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Norton Juster received (and continues to receive) enormous praise for this original, witty, and oftentimes hilarious novel, first published in 1961. In an introductory "Appreciation" written by Maurice Sendak for the 35th anniversary edition, he states, "The Phantom Tollbooth leaps, soars, and abounds in right notes all over the place, as any proper masterpiece must." Indeed.
As Milo heads toward Dictionopolis he meets with the Whether Man ("for after all it's more important to know whether there will be weather than what the weather will be"), passes through The Doldrums (populated by Lethargarians), and picks up a watchdog named Tock (who has a giant alarm clock for a body). The brilliant satire and double entendre intensifies in the Word Market, where after a brief scuffle with Officer Short Shrift, Milo and Tock set off toward the Mountains of Ignorance to rescue the twin Princesses, Rhyme and Reason. Anyone with an appreciation for language, irony, or Alice in Wonderland-style adventure will adore this book for years on end. (Ages 8 and up) --This text refers to the Hardcover edition.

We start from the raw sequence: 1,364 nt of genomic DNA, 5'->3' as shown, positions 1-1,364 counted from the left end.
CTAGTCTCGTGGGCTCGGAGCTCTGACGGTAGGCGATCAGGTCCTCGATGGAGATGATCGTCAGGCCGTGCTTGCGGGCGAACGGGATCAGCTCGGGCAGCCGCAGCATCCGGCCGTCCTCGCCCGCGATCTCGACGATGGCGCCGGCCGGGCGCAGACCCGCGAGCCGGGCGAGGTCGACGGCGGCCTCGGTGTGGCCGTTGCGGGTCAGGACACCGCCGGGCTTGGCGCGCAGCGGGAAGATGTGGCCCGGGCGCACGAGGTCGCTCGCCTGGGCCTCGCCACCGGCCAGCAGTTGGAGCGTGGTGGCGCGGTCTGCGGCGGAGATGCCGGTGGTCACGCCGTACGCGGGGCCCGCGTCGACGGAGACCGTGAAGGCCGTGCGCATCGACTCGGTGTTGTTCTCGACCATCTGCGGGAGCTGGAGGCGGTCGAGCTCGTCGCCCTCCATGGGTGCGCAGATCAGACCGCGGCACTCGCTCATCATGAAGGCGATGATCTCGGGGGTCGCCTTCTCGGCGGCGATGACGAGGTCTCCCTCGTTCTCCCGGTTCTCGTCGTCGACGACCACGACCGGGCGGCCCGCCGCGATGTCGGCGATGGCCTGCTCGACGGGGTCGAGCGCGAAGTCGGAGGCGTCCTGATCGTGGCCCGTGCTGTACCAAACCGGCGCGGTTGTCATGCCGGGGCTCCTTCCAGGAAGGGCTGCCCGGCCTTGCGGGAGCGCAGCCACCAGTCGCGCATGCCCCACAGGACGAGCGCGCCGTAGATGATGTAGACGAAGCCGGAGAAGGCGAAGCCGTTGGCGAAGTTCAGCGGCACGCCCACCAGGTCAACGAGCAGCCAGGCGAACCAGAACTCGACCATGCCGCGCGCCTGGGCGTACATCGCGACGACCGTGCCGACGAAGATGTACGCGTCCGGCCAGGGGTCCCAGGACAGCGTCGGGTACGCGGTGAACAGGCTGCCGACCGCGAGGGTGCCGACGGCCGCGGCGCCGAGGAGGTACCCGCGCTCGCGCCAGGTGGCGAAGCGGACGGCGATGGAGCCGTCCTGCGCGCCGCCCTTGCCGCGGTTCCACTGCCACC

Love how it has a wonderful moral behind it. I wish there was a sequel to this book. Definitely would recommend.Published 8 days ago by Ian Waddle
Was long and kinda dull, but a good book overall, though I did have some difficulties with the tilting application.Published 9 days ago by Mary E Jacobson
From my 8 year old: It was a great book and I would recommend it to anyone who loves comedy and fantasy.Published 11 days ago by Todd Martindale
I love wordplay and whimsy - this book is full of it. This book is very underrated.Published 13 days ago by Ashley Neale
Delightful. A good one to read to your kids. It has a lot of word play which could confuse new readers.Published 15 days ago by Amazon Customer